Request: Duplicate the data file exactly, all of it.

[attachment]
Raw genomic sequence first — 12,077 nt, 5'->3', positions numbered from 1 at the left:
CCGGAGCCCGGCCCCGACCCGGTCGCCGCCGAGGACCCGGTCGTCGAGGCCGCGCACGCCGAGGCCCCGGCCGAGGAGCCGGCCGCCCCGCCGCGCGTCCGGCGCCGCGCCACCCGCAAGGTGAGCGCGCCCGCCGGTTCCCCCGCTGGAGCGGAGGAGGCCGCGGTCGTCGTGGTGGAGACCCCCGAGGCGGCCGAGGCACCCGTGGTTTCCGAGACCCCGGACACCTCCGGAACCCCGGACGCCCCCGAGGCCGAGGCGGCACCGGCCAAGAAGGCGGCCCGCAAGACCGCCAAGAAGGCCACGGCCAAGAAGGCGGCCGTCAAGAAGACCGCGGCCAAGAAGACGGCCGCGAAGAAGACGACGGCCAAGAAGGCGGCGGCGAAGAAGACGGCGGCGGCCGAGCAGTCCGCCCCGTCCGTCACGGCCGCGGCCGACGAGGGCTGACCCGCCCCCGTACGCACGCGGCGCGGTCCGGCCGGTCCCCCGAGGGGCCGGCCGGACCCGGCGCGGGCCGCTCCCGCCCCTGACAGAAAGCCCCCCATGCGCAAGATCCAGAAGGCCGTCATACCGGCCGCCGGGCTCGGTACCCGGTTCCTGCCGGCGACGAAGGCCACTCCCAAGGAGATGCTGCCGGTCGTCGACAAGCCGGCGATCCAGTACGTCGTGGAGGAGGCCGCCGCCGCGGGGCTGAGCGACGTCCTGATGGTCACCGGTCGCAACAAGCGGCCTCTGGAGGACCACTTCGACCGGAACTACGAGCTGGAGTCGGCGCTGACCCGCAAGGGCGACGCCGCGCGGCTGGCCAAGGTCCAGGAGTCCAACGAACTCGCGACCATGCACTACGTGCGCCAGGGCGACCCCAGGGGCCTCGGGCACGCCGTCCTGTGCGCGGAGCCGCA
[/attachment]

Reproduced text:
Raw genomic sequence first — 12,077 nt, 5'->3', positions numbered from 1 at the left:
CCGGAGCCCGGCCCCGACCCGGTCGCCGCCGAGGACCCGGTCGTCGAGGCCGCGCACGCCGAGGCCCCGGCCGAGGAGCCGGCCGCCCCGCCGCGCGTCCGGCGCCGCGCCACCCGCAAGGTGAGCGCGCCCGCCGGTTCCCCCGCTGGAGCGGAGGAGGCCGCGGTCGTCGTGGTGGAGACCCCCGAGGCGGCCGAGGCACCCGTGGTTTCCGAGACCCCGGACACCTCCGGAACCCCGGACGCCCCCGAGGCCGAGGCGGCACCGGCCAAGAAGGCGGCCCGCAAGACCGCCAAGAAGGCCACGGCCAAGAAGGCGGCCGTCAAGAAGACCGCGGCCAAGAAGACGGCCGCGAAGAAGACGACGGCCAAGAAGGCGGCGGCGAAGAAGACGGCGGCGGCCGAGCAGTCCGCCCCGTCCGTCACGGCCGCGGCCGACGAGGGCTGACCCGCCCCCGTACGCACGCGGCGCGGTCCGGCCGGTCCCCCGAGGGGCCGGCCGGACCCGGCGCGGGCCGCTCCCGCCCCTGACAGAAAGCCCCCCATGCGCAAGATCCAGAAGGCCGTCATACCGGCCGCCGGGCTCGGTACCCGGTTCCTGCCGGCGACGAAGGCCACTCCCAAGGAGATGCTGCCGGTCGTCGACAAGCCGGCGATCCAGTACGTCGTGGAGGAGGCCGCCGCCGCGGGGCTGAGCGACGTCCTGATGGTCACCGGTCGCAACAAGCGGCCTCTGGAGGACCACTTCGACCGGAACTACGAGCTGGAGTCGGCGCTGACCCGCAAGGGCGACGCCGCGCGGCTGGCCAAGGTCCAGGAGTCCAACGAACTCGCGACCATGCACTACGTGCGCCAGGGCGACCCCAGGGGCCTCGGGCACGCCGTCCTGTGCGCGGAGCCGCA